Overall I'm not really impressed with this ski. They do have some significant strengths, but for me the cons outweigh the pros. For BC jumps or 100% backcountry they'll work well, but if you're planning on skiing variable conditions in-bounds (or spring BC) I'd recommend looking elsewhere. I just think there's a lot of skis that flex about the same and are way damper and more torsionally stiff. It's hard to beat the weight, but for most people that isn't going to be a huge concern. I personally won't be buying another pair, but I do know a lot of people that love the sugar daddy/pimp, so try to get a demo or talk to someone you ski with before making a final decision. Take my opinion with a grain of salt--I like my skis damp to the point where I can't feel small bumps, and if I can flex them by leaning all the way forward they're soft enough. I got a deal on these and decided to give it a shot, and I'm not disappointed....but not particuarly stoked, either.
For what I got these for (touring), they do their job well. Not great, but acceptable. In untouched powder they ride really smooth and feel nice and neutral at the recommended mounting point. They'll float effortlessly once you get to speed, and all you have to do is give them a little power to dive under or shoot some snow up. Lean forward hard and the tips will go under, get backseat and the long tails will let you wheelie. For being 99mm 193's, they're super light and work great if you're skinning or hiking a lot. This is where my postitive review will end.
If you encounter wind crust, chopped snow, or ice, these skis are not good.....at all. Super soft tips=lots of chatter at any speed on tracked or variable snow, making it nearly impossible to really drive the ski through anything. Hit a patch of ice and they're not torsionally stiff enough to really hold an edge like I would like them to, so it'll send you bouncing across the chunks. The two times I've skied these in-bounds I really haven't enjoyed them, but I suppose that's why I use them out of bounds.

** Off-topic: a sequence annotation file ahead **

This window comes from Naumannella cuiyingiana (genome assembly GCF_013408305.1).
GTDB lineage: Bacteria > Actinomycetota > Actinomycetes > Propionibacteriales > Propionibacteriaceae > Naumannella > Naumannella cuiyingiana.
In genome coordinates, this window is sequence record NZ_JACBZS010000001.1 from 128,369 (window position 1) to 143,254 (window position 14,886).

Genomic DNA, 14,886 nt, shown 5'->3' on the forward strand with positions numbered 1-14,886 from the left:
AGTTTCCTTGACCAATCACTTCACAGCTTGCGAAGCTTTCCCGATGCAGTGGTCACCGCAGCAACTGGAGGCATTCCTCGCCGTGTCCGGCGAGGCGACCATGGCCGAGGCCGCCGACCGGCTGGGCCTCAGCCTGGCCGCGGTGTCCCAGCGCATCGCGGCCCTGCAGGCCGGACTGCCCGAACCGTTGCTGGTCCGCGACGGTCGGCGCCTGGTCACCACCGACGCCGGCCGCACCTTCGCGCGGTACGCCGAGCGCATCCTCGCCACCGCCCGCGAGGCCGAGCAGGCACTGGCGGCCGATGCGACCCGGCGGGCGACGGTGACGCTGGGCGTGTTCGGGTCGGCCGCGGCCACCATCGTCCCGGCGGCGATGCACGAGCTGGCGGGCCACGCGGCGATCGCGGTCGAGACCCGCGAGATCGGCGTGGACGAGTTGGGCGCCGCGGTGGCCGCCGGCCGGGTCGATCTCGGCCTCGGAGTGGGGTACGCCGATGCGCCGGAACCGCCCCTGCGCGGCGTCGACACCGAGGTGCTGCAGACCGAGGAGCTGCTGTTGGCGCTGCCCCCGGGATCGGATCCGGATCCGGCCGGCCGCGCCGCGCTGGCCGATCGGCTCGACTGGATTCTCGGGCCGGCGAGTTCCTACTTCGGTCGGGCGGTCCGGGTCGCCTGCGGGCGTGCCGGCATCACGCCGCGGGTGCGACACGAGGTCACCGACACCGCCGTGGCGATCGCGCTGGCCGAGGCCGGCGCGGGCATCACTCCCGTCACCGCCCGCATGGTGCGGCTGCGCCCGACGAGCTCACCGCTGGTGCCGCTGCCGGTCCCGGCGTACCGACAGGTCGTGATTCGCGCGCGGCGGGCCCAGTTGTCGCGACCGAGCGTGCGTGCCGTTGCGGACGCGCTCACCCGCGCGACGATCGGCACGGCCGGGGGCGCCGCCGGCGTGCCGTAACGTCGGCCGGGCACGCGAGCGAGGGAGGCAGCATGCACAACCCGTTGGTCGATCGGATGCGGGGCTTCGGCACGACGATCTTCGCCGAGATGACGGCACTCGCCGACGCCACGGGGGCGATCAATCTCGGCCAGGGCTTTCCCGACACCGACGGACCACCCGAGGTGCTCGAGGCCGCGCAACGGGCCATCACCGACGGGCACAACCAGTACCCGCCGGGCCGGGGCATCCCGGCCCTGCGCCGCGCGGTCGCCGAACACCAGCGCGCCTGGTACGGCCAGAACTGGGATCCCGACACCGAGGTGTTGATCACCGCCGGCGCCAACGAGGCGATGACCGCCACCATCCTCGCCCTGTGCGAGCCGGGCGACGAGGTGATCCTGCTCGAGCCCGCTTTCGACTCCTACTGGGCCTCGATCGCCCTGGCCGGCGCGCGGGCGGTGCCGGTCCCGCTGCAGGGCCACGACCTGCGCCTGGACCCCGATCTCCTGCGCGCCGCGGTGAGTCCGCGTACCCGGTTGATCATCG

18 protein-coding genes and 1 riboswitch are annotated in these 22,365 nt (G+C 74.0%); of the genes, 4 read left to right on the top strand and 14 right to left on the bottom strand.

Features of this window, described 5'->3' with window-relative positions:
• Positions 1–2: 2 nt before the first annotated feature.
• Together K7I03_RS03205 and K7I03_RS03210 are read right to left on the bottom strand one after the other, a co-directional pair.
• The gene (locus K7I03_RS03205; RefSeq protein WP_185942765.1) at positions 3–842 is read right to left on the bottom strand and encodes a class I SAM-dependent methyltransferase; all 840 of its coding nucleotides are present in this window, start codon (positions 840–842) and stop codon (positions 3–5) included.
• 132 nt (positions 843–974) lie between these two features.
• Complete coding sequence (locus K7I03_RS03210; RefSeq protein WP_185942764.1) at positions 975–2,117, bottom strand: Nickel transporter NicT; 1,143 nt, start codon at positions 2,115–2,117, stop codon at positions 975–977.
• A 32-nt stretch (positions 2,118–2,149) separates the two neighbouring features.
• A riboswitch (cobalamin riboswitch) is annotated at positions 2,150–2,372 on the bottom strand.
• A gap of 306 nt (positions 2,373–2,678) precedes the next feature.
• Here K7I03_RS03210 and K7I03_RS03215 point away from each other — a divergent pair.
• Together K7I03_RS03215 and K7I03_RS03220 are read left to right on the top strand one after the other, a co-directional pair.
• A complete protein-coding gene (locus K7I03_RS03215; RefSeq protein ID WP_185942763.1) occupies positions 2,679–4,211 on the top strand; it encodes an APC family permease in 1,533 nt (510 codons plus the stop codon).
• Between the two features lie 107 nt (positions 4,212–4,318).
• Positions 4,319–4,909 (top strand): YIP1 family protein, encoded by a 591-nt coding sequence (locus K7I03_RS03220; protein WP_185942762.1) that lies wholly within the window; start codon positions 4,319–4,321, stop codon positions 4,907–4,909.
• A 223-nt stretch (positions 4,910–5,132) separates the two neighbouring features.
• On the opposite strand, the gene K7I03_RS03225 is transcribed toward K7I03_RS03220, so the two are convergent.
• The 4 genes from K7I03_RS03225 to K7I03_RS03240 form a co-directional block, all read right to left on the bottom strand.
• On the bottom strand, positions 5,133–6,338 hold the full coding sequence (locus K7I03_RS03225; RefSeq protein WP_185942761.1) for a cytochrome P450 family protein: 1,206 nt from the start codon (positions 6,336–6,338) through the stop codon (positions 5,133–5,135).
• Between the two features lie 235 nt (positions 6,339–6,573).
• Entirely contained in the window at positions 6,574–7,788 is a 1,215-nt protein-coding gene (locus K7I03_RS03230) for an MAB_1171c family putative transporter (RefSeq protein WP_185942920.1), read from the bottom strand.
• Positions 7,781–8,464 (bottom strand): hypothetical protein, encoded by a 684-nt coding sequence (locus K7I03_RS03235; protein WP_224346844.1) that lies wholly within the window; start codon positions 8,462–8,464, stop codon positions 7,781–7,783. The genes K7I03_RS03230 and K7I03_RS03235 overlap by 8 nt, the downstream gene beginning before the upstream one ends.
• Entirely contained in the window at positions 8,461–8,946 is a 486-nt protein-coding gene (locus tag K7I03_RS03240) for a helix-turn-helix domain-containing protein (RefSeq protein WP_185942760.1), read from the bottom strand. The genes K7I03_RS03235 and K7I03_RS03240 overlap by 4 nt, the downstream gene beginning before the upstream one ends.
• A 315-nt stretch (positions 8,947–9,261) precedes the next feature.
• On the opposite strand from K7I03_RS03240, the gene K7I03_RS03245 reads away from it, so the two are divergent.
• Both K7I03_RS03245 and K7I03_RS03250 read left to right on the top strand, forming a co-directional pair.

I got them for $400 brand new, so I'm not complaining! If you can get a deal on these they might be worth it, but I think there's a lot of other similar skis that are more affordable. If you need a light, soft mid-fat twin, then your options are limited and this might be the way to go.
At 6' and 160lbs, the 193's are working pretty well for me as an AT ski. They're easy to skin on, plane out pretty well, and because they're a twin they don't actually ski like 193's. Due to the massive tips, I'd say the running length ends up being close to a 186 non-twin ski. They can be a little tricky in tight spots, but I think it has more to do with the soft tips than the length. If you're on the fence over which length to get, go bigger on these.
Hand-flexing, these skis seem really weird. The tips and tails are suuuuper soft, and they're medium-stiff underfoot--probably a tad softer than the Seths. Get them on snow and they behave as you'd expect, but you don't feel any funky flex points. They start semi-stiff (relative) underfoot and gradually taper out to really soft tips, kind of like PR's. In fact, that's probably the best ski I can think of to comare these to.
So far I haven't had any durability issues whatsoever. After hitting a number of rocks, I have one small core shot that I'm pretty sure I got while walking across a patch of rocks with my skis on. The topsheets look new, but this probably has a lot to do with the rough finish and cap construction. They haven't become dead foam noodles like I had expected, so as far as cores go they're holding up better than any Salomon foam ski I've had.